It was a dark and rainy Tuesday morning. And just like most mornings that month, Matthew was traveling with his job hundreds of miles away. There’s a pretty good chance that he was enjoying his early-morning coffee from Starbucks, I was lying in bed going through ALL the reasons why it would be perfectly fine to let the kids stay out of school and just watch Disney movies all day while I hibernated in bed beside them.
But just like every morning, I somehow managed to pull myself out of bed, wake-up the kids and get everyone downstairs in record-breaking time. In the middle of dishing-out the kids their cereal, milk, water and vitamins, my main focus was on getting both of their lunches packed within the next 4 minutes where I wouldn’t be late for kindergarten and preschool carpool. But somewhere between spreading the peanut butter and squirting out the jelly, I found myself racing towards the nearest trash can or toilet. After realizing I wouldn’t make it to either in time, I flung the backdoor open and raced barefooted outside.
As soon as the rain hit my skin, I realized my knees were already buried into the wet grass below me. So there I was… throwing-up uncontrollably… in the rain… feeling completely alone. I just sat in the rain and cried.
When I finally managed to pull myself together and go back inside, I stopped in my tracks when I heard the song that was playing throughout my kitchen through a random Pandora station: “Break Every Chain.” The lyrics that were coming through seemed as if they were being sung especially for me:
“There is power in the name of Jesus… To Break Every Chain.”
I don’t know WHEN or HOW, but, in that moment, I knew everything would someday be okay.
I’d love to say the darkness lifted that day, but it didn’t.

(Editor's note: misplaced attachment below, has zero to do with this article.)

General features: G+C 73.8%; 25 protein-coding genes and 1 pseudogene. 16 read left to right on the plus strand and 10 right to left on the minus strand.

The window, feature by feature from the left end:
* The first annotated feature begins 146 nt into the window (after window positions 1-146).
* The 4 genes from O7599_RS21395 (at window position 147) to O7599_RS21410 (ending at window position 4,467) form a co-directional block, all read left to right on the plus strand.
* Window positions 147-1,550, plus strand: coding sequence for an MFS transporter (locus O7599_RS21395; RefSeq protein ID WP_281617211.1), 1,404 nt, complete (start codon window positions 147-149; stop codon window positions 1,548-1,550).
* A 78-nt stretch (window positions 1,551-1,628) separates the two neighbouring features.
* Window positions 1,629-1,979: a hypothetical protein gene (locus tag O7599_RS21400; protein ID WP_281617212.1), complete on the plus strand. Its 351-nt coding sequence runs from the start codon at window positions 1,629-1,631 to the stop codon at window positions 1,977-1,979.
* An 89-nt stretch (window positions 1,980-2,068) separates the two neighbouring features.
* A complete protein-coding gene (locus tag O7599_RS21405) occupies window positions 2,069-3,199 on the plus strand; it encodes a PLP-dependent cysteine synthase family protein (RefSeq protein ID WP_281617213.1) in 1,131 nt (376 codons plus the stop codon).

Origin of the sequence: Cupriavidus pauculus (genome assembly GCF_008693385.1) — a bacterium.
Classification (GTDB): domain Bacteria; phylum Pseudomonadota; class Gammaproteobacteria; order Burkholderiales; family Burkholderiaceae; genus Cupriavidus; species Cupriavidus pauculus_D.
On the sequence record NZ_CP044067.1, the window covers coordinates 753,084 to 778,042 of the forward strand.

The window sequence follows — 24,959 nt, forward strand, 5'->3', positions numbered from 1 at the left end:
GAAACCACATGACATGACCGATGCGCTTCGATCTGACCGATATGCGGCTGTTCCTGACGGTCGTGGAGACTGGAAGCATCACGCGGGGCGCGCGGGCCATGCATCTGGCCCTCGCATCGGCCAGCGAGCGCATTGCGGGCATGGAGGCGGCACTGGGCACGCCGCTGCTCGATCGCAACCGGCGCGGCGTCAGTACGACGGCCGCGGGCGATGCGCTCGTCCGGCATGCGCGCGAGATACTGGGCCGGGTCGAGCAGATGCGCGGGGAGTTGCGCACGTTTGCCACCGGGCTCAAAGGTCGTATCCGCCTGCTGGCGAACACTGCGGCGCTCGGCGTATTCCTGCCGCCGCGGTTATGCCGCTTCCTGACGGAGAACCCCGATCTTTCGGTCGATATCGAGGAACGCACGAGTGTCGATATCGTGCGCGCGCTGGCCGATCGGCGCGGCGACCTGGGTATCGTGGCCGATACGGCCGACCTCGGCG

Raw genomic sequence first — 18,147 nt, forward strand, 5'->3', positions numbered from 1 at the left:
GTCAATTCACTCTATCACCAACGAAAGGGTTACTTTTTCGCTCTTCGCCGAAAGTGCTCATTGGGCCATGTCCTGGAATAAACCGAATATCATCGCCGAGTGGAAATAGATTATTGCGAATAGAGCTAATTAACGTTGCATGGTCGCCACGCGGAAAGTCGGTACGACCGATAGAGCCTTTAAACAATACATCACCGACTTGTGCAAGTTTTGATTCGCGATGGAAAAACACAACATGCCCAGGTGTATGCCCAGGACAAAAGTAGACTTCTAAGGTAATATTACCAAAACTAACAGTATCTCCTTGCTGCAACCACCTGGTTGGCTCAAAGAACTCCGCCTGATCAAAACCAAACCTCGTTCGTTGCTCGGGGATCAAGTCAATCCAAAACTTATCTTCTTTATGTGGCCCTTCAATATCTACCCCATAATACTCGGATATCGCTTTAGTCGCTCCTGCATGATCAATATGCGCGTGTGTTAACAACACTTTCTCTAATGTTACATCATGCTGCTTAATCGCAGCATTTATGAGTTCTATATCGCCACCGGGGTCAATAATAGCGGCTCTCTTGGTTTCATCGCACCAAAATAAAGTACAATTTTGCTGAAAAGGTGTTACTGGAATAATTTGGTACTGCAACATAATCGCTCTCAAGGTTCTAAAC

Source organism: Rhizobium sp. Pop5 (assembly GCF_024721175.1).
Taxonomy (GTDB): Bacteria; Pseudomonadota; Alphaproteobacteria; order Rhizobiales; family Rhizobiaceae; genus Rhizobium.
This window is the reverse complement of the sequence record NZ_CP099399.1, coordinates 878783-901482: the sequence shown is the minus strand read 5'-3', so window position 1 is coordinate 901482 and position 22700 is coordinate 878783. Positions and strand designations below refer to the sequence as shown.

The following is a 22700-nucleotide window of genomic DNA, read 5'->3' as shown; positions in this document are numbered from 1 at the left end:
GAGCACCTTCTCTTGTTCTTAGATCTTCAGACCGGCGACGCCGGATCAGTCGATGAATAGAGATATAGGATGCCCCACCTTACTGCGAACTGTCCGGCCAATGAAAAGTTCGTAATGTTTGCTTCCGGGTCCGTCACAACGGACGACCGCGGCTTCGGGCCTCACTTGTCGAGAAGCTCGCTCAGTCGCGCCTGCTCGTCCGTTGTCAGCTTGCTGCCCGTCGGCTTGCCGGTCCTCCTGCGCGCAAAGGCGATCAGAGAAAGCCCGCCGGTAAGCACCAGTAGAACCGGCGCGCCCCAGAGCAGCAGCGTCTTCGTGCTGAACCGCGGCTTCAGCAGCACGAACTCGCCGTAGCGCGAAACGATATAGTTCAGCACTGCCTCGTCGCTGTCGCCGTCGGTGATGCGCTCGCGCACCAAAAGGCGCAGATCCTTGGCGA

Before I got better, I tried a prescription. Nothing.
I doubled-up on the prescription. Still nothing.
Then, after weeks and weeks of not seeing a change, I decided to stop taking the medicine.
Just a few days later (to my COMPLETE surprise), the darkness started to lift and I finally saw a light at the end of the tunnel.
After my first post about Prenatal Depression, I was so touched when many friends, clients and blog-readers shared their OWN story about a dark time in their own lives. My main goal was to let others know they are NOT alone.
My second goal is to share how YOU can HELP others who may be going through the same helpless feelings. I received virtual flowers, sweet cards that made me smile (addressed to Christy “SuperMom” Martin) and lots of prayers. When you’re NOT going through it, it’s easy to dodge the subject, assuming the person doesn’t want to talk about it. However, I discovered it’s the opposite. So, don’t be afraid to ask others how they are REALLY doing. Send a sweet email. Pray for them. I strongly feel like all of these things helped me so much.
Here’s a few of my favorite quotes that helped me through this time.
“I’m sorry to say so but, sadly, it’s true
can happen to you.
You can get all hung up
in a prickle-ly perch.
And your gang will fly on.
You’ll be left in a Lurch.
You’ll come down from the Lurch
with an unpleasant bump.
And the chances are, then,
that you’ll be in a Slump.
And when you’re in a Slump,
you’re not in for much fun.
is not easily done.
…Somehow you’ll escape
all that waiting and staying.
You’ll find the bright places
where Boom Bands are playing.”
“Come to me, all you who are weary and burdened, and I will give you rest. Take my yoke upon you and learn from me, for I am gentle and humble in heart, and you will find REST for your SOULS.”
(Can’t blog without a photo, right?!? This one was taken on New Years Day in St. Louis. I didn’t take a lot of personal pictures for the first half of this year, but I’m glad I had my camera out to snap this one of them cuddled-up together on the bed.)